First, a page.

$ git branch feature/unzip
In this case we’ve been very sensible with our naming so it’s clear to read from the branch name that we’re creating the unzip feature for our ZipRebel project. Although there was no feedback from this command, we can view all our branches by using the same command, but without a parameter:
$ git branch feature/unzip * master
We can see a couple of things. First of all, we see our new branch has been created, and secondly, our active branch we’re working on is master, rather than the new branch. Incidentally, you can view all branches, including remote branches by adding a couple of flags: git branch -av. We want to jump into the feature/unzip branch to begin coding our new feature, so to switch branches we’ll use the checkout command:
$ git checkout feature/unzip Switched to branch 'feature/unzip'
This will switch our branch and update our working directory should the code bases be different. As we’ve only just created this new branch of course, there are no updates.
Time for a Change
Let’s make a change to our code — first we’ll… whooaooaaaaa there! We’re going to use terminology here which we’ll need to explain and point at a state diagram to understand fully. Check out this image:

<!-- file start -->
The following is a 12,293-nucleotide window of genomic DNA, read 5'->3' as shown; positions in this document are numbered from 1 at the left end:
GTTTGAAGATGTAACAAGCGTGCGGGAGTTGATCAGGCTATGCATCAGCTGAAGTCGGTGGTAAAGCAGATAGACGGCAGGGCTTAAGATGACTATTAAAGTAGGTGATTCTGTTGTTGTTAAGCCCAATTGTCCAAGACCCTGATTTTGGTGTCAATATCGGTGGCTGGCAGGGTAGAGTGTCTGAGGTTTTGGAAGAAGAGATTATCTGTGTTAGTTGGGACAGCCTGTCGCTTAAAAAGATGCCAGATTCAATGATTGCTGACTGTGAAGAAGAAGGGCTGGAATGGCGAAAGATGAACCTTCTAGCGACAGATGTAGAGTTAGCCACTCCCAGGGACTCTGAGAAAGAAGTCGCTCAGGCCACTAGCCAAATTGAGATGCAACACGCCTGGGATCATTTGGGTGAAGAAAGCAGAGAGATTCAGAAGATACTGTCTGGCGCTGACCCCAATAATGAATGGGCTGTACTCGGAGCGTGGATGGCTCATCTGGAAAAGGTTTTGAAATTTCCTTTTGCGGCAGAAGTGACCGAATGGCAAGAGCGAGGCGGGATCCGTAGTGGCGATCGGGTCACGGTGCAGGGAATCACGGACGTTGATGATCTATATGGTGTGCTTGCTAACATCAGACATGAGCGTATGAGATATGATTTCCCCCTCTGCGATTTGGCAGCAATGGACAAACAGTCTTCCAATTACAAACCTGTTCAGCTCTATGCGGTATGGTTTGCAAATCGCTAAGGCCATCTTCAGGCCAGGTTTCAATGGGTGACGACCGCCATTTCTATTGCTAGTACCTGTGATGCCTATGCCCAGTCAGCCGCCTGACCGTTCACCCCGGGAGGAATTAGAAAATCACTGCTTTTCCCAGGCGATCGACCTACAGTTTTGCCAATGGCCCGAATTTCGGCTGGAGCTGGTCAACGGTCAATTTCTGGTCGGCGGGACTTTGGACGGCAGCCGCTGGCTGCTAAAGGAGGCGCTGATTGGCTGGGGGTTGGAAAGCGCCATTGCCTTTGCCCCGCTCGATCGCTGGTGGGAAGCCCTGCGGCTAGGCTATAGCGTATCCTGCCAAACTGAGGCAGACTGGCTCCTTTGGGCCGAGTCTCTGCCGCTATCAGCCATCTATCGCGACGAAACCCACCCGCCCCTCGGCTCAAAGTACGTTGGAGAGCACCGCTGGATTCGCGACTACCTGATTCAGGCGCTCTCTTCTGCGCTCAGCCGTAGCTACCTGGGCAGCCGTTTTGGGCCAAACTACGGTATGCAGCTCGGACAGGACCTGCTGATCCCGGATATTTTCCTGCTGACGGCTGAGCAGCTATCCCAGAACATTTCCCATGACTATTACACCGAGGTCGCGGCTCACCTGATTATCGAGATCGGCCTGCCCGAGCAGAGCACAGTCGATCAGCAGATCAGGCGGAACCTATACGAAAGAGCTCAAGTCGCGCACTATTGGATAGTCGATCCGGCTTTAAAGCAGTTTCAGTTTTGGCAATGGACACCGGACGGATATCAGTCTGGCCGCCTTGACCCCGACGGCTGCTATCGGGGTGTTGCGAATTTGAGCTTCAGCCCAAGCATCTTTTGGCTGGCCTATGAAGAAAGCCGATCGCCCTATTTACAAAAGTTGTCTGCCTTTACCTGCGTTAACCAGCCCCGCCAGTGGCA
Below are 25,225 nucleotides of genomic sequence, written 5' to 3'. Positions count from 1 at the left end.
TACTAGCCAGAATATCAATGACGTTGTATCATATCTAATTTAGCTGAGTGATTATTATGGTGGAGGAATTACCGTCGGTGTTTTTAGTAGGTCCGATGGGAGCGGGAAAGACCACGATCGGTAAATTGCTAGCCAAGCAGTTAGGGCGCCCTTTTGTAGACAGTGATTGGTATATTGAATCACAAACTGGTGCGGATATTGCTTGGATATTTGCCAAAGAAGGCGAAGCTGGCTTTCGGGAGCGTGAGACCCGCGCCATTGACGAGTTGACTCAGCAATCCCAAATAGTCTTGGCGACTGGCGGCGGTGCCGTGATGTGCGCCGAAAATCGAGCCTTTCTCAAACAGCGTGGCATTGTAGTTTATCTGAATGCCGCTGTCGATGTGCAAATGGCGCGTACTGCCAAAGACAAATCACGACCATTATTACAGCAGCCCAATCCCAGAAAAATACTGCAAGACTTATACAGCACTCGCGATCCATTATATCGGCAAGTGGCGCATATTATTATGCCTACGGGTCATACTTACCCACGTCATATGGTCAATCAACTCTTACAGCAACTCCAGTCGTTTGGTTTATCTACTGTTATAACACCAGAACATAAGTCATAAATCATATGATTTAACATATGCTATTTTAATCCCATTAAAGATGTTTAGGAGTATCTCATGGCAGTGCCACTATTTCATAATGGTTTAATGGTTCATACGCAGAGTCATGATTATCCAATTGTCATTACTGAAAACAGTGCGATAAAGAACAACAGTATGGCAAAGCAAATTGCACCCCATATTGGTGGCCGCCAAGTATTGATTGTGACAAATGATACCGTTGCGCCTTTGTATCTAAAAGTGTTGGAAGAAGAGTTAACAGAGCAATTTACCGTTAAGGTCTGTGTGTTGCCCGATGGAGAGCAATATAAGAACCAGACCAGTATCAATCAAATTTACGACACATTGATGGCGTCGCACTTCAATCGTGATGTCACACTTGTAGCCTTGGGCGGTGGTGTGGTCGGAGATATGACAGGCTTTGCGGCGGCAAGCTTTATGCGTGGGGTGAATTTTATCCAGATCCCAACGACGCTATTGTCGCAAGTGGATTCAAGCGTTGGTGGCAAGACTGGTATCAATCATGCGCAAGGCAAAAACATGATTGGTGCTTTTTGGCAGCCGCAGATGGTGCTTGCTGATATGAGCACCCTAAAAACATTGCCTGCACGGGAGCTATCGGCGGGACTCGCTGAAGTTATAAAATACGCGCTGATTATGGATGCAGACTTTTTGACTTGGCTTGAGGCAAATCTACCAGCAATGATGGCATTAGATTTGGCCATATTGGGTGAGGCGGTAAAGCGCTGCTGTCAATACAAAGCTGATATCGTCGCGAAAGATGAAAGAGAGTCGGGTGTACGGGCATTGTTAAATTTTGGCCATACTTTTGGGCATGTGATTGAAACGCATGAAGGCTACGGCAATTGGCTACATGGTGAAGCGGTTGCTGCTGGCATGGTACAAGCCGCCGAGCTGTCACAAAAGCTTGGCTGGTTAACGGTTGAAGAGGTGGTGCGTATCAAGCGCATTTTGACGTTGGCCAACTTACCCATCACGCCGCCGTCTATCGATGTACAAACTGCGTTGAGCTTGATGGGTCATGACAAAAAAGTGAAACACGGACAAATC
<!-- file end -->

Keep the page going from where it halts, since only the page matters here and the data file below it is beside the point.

Pretty, isn’t it. Files in our working directory that contains all our files can be edited and changed at any time, but that does not change where they sit in the diagram above until you perform a git command on them. To see the state of all the files in your project, use the following command which will soon be engrained in your mind:
$ git status On branch feature/unzip nothing to commit, working directory clean
Let’s work on the flow of making a couple of changes and see how this updates our status message. Simply by editing a couple of files and not performing any other command other than a git status gives us the following:
$ git status On branch feature/unzip Changes not staged for commit: (use "git add ..." to update what will be committed) (use "git checkout -- ..." to discard changes in working directory) modified: src/main/java/org/zeroturnaround/ziprebel/ZipRebel.java modified: src/test/java/org/zeroturnaround/ziprebel/ZipRebelTest.java no changes added to commit (use "git add" and/or "git commit -a")